It definitely doesn’t mean you need everyone calling so and so because they always handle this kind of stuff.  If big stuff is going down you can bet that so and so is busy enough without every person contacting them directly with questions, ideas, input, and the like.

Where will you manage these communications?

Many plans include an emergency operations center – yep an EOC!  Others have a CCC – crisis command center.  Maybe your’s will simply be called BKT or the Boss’s Kitchen Table. No matter what you call it you must decide if you will have a physical location or a virtual location to have discussions amongst the team.  Being able to meet face-to-face does alleviate the issues with technology and functionality.  However, it does open up new ones like transportation and timing.

No matter what, it would be a good idea to have a plan A, B, and C that the team knows to work through until they find everyone else.

How will you communicate with each other and your systems?

Make sure you have a plan A, B, and C as to the methods.  Again, making assumptions here can be a huge problem.  Just ask the OK VA CISO if he thought he would have to explain to the Governor why his plan was a solid one.

Most of us plan to use mobile devices these days.  There are layers of concerns there though.  Your phone must have access to service or wifi.  You must also have power.  Finally, what if you have those two things but others on the team do not, what would be the next way they would try to communicate with you?

You must understand things like having awareness of where strong signals are and how much backup battery supplies should you have in place.  Another issue is the number of cell tower resources may be limited and overwhelmed.  So even if you can get a signal you may not be able to easily get a call through.  That used to happen back in the day at sporting events, festivals, and concerts where large groups of people were hitting the resources.

Social media private groups are a way that many businesses are setting up a communications center for their team.  Everyone knows where to go on the web to get the latest messages and leave questions and updates.  However, it is very important that you are clear about what can be said on the site and make sure that it is a private site, not publically accessible.  Also, make sure that everyone understands that they need to get to an internet signal to access this information.  If some folks can’t get there, what do they do?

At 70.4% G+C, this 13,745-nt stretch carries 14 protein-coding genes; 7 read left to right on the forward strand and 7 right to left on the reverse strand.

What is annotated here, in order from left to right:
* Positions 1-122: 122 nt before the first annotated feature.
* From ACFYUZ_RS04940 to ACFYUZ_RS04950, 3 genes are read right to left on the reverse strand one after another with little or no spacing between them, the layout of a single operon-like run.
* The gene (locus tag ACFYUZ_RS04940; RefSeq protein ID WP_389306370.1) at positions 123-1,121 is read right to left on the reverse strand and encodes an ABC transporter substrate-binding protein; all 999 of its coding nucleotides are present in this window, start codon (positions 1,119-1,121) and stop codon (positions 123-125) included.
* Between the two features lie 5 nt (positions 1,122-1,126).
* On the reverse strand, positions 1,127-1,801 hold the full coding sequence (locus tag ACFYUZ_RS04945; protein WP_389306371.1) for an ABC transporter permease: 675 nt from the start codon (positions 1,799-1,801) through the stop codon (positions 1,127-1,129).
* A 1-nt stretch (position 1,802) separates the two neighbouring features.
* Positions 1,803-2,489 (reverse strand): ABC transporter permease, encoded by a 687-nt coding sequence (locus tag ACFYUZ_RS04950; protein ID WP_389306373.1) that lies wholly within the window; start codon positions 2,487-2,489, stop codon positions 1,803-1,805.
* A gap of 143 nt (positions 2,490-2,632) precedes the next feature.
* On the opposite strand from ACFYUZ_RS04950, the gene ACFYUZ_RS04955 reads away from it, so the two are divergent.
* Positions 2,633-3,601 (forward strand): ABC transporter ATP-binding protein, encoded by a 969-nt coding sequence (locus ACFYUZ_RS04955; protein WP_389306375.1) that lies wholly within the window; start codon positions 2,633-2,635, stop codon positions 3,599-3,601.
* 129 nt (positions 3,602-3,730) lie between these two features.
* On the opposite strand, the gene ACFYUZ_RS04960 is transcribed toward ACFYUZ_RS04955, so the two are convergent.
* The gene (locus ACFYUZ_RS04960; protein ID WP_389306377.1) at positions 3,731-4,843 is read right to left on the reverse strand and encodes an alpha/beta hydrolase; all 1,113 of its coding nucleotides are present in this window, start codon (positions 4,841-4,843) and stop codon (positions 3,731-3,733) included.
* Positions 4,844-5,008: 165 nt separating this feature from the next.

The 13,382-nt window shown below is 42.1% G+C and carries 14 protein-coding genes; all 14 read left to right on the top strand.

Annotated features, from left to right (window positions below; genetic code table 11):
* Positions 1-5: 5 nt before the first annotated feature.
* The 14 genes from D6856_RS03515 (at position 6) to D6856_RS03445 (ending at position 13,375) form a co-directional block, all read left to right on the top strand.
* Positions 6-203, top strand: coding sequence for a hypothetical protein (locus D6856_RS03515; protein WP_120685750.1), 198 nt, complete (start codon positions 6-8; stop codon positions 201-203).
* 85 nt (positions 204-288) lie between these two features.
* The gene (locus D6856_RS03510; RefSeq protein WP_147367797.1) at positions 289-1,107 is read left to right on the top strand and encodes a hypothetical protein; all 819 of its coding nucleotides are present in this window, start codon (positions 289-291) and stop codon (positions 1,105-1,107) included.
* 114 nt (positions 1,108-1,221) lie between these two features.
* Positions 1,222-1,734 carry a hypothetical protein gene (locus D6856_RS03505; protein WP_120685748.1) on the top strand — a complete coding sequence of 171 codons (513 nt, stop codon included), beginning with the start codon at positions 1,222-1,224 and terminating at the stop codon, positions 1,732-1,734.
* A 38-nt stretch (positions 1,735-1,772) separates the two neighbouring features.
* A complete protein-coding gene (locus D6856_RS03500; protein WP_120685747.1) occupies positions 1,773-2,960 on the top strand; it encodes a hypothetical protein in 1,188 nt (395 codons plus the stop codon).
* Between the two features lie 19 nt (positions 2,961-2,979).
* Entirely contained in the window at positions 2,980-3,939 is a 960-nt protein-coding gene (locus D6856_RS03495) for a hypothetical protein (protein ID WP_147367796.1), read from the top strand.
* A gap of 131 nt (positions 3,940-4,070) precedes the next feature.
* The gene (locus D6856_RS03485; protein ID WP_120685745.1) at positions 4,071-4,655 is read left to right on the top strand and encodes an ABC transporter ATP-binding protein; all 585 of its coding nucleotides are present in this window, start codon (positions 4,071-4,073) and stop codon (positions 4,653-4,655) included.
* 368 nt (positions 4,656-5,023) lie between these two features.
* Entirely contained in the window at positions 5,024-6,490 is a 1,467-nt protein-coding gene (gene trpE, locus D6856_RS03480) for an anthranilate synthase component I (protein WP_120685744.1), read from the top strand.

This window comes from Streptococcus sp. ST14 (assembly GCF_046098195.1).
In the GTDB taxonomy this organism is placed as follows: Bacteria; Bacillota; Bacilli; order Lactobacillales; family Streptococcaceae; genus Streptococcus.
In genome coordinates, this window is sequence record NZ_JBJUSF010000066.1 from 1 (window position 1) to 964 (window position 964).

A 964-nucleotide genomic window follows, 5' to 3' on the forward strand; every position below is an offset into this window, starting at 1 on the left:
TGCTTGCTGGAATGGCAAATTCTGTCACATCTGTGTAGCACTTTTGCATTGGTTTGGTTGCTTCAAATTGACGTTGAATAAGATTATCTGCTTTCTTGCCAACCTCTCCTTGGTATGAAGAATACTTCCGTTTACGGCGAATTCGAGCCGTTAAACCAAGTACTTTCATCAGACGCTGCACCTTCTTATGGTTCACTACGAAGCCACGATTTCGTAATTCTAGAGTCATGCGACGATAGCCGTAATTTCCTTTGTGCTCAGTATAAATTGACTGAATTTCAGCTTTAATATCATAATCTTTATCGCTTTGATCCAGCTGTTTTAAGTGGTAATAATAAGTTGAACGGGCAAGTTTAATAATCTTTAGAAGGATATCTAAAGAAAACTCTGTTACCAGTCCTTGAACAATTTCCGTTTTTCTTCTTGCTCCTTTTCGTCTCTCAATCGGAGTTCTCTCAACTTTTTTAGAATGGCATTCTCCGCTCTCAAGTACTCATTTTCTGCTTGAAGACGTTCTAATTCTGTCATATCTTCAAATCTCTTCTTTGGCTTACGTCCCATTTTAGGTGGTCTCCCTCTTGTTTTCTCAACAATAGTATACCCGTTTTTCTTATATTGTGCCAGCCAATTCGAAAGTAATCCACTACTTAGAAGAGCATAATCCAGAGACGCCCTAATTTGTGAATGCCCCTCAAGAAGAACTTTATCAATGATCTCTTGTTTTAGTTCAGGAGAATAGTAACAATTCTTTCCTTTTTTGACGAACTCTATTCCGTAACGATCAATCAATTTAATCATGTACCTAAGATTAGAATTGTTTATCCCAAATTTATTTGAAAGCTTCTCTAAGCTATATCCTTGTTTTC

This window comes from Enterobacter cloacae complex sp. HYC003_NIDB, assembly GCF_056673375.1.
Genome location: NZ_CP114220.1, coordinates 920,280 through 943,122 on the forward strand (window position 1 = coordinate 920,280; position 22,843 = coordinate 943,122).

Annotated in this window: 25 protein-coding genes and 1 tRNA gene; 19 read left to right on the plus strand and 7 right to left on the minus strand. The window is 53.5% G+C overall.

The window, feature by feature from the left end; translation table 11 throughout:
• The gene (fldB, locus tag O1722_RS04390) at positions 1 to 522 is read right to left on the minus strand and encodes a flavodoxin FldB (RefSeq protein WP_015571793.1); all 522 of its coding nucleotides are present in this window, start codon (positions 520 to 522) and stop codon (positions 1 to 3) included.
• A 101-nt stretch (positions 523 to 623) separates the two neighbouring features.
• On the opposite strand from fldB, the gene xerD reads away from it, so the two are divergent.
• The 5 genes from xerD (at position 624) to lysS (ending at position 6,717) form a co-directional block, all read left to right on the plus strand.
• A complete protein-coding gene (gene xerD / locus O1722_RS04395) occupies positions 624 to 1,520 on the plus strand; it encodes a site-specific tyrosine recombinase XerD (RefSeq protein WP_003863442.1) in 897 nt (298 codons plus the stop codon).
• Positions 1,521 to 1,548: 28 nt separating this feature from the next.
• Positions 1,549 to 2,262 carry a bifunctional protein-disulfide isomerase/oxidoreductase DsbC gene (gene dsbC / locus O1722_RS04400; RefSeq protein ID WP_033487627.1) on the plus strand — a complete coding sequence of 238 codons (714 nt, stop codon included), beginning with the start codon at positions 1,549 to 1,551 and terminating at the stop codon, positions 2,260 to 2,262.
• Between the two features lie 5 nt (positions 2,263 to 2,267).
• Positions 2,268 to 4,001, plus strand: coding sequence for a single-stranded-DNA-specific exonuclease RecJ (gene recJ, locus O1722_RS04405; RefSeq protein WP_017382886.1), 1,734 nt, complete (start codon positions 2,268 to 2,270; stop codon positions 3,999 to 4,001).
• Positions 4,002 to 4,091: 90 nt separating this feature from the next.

Here are a few tips:

  • Know exactly how you will handle communications with all groups:
    • Patients/clients
    • Incident response team members
    • Staff
    • Business partners
    • Media
    • Family members of patients and staff
  • Have several USB power packs for your team and the office to use for charging devices.
  • Consider power packs that can power laptops.
  • Have several batteries of different sizes that are periodically checked.
  • Walkie Talkies can be a great option for situations where phones don’t work
  • When signals are weak or overwhelmed sometimes text messages will get through when phone calls won’t do it.
  • Have a phone tree plan for each team member to disseminate information to the staff.  It keeps one member from getting overwhelmed when calls are required and questions come in.

Yes, there are many things to worry about here.  It is important to note that very little of what we discussed here has anything specifically to do with HIPAA.  It just makes good business sense to have one of these plans.  It also makes sense to have one for your family.  You just never know when this will be one of the best things you ever did or the biggest regret for not doing it.